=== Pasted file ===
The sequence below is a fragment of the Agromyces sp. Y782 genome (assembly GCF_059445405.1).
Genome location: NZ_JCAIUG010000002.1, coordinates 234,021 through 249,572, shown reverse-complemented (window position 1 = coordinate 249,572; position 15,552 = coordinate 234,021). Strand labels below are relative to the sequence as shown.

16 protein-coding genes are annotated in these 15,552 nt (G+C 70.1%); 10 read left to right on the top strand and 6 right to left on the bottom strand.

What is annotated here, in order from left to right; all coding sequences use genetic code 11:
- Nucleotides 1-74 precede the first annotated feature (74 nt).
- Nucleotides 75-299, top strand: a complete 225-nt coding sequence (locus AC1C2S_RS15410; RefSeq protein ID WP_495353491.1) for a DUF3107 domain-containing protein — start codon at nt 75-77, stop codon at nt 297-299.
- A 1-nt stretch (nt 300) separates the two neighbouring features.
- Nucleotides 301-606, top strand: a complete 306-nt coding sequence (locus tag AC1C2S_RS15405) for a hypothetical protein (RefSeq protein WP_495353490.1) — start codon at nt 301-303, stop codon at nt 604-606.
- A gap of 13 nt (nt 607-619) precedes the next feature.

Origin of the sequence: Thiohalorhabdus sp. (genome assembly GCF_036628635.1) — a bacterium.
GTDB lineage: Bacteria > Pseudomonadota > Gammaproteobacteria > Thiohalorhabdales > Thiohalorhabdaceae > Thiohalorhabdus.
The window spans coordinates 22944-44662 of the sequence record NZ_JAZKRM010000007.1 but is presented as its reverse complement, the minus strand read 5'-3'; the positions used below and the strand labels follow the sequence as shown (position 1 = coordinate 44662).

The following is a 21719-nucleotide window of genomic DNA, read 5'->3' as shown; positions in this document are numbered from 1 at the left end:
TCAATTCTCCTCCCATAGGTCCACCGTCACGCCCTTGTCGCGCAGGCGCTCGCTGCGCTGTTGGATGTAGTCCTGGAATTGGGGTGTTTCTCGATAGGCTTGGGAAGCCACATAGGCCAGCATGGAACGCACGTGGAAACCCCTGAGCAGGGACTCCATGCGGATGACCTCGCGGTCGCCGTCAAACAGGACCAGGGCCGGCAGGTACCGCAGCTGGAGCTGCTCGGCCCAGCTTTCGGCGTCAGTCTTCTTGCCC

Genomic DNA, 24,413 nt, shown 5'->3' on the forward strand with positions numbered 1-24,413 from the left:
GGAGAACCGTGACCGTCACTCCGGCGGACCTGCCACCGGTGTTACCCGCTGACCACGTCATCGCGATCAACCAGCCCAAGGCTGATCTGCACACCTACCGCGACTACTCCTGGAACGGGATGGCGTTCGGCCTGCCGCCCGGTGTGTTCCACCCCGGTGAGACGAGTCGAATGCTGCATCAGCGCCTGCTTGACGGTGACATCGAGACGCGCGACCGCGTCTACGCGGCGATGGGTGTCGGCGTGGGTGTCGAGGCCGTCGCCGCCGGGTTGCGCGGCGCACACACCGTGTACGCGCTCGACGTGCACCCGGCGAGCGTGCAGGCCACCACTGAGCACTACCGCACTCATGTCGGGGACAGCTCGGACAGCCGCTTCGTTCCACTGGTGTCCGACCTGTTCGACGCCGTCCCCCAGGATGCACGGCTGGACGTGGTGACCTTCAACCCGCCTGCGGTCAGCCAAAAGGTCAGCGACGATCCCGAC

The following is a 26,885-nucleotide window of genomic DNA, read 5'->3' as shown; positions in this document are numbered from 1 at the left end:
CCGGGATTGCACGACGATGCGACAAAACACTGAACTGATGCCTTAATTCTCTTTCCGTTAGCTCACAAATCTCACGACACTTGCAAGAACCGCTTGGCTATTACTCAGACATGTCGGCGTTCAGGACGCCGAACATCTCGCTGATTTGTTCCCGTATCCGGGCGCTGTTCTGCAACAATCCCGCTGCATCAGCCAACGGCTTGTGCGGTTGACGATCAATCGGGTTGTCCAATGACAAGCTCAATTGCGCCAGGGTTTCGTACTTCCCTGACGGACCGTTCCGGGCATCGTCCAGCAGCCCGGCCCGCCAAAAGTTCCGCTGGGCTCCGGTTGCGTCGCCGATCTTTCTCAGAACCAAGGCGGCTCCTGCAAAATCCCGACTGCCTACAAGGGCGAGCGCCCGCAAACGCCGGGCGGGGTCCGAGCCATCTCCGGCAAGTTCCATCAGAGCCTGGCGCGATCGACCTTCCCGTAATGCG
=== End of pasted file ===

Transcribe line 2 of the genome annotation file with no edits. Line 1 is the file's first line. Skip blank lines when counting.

Genome location: NZ_JCAIUG010000002.1, coordinates 234,021 through 249,572, shown reverse-complemented (window position 1 = coordinate 249,572; position 15,552 = coordinate 234,021). Strand labels below are relative to the sequence as shown.